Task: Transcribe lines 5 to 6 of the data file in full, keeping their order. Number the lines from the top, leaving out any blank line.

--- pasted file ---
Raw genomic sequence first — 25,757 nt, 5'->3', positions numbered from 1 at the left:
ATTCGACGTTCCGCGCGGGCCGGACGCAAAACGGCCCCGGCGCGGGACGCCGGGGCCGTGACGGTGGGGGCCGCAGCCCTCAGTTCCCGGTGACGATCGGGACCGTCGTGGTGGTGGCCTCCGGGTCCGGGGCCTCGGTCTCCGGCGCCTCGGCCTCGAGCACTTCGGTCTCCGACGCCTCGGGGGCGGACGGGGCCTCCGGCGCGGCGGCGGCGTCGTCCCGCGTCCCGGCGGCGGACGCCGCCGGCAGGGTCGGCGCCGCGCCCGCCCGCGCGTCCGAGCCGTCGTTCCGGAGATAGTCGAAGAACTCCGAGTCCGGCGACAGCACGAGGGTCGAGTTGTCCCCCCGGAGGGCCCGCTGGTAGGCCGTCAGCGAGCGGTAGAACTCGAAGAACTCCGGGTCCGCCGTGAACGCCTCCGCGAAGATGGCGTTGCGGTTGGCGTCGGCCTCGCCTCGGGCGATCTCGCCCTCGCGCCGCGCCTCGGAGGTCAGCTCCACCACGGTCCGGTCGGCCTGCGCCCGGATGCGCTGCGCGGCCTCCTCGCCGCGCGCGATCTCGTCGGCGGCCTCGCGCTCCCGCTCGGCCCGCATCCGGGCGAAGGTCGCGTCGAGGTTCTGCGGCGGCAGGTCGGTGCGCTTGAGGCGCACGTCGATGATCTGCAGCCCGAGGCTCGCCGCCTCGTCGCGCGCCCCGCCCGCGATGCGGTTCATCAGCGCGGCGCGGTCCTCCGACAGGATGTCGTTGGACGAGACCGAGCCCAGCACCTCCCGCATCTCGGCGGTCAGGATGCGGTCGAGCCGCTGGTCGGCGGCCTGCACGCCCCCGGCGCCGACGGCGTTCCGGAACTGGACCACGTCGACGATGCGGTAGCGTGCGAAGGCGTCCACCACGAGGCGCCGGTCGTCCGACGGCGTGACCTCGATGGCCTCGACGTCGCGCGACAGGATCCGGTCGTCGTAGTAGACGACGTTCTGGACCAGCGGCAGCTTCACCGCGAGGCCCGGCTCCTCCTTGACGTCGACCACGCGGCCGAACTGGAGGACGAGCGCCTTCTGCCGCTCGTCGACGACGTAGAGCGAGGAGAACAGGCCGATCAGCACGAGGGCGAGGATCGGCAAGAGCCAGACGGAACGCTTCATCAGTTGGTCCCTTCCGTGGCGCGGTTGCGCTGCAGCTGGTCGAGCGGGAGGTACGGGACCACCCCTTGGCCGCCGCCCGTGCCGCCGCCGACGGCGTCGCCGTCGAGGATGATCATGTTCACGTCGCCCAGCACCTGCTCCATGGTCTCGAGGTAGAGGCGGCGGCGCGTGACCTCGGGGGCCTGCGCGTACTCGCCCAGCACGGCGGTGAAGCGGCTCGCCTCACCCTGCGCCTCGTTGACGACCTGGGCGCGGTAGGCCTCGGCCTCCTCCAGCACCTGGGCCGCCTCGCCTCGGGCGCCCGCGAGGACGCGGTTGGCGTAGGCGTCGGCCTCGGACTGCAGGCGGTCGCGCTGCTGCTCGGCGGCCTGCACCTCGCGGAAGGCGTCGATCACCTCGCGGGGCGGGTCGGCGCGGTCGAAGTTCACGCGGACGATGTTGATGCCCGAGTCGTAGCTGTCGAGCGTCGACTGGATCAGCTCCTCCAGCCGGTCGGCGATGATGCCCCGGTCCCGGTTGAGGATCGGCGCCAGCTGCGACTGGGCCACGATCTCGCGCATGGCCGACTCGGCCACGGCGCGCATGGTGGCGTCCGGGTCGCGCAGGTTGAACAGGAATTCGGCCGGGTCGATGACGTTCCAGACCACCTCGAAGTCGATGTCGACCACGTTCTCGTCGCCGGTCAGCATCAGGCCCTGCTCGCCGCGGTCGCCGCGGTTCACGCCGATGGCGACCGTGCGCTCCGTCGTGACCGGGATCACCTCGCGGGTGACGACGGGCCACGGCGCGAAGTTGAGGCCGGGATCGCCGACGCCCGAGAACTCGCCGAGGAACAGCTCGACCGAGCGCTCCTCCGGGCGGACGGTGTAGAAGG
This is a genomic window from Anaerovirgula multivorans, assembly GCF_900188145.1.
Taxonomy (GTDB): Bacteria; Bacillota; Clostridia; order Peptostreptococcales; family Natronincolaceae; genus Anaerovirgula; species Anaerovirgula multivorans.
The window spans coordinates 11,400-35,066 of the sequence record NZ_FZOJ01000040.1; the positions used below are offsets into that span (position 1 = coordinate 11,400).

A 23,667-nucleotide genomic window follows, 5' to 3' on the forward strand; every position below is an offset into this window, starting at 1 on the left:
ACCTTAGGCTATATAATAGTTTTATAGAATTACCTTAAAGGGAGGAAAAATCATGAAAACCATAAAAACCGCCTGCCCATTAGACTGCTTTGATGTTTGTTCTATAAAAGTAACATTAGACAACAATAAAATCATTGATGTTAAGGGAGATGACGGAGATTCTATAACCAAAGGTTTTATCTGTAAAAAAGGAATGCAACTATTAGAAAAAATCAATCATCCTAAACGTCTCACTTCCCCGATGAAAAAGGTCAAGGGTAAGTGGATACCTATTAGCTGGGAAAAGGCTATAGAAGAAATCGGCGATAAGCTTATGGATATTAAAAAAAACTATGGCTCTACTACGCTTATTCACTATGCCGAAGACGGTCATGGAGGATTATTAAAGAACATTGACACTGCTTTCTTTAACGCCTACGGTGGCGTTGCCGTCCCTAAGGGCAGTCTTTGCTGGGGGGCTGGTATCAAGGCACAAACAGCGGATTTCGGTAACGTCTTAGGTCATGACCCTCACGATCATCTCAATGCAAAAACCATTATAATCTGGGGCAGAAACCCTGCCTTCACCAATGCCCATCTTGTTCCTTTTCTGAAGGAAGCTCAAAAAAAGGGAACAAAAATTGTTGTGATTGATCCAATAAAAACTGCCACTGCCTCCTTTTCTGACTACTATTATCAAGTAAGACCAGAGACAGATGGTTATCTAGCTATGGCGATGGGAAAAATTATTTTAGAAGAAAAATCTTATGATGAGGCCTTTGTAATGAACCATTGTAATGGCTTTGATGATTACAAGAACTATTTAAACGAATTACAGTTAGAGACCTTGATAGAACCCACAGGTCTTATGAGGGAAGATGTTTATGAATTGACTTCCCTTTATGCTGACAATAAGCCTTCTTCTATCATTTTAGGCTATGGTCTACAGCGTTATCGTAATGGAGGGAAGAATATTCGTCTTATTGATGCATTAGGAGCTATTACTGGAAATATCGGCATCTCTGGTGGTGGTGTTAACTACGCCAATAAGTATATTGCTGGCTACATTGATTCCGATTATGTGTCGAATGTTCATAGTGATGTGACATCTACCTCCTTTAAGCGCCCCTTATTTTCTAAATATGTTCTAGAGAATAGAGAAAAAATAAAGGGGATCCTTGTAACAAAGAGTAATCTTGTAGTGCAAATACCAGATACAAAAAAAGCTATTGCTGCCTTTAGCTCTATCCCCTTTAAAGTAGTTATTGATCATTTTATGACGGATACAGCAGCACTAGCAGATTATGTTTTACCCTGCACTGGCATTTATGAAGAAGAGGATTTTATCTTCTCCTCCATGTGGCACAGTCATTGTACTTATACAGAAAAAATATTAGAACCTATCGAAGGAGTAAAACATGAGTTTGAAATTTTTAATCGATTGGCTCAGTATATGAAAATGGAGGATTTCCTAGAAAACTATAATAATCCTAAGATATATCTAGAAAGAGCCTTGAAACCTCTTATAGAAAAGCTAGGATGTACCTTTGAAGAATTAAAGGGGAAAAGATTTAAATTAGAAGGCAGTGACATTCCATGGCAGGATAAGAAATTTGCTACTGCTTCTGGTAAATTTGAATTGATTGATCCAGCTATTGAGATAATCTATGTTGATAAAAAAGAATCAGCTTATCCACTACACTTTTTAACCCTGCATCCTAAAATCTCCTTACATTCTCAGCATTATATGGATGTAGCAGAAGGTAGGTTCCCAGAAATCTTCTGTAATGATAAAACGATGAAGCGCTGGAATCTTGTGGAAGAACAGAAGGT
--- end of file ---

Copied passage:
The window spans coordinates 11,400-35,066 of the sequence record NZ_FZOJ01000040.1; the positions used below are offsets into that span (position 1 = coordinate 11,400).

A 23,667-nucleotide genomic window follows, 5' to 3' on the forward strand; every position below is an offset into this window, starting at 1 on the left: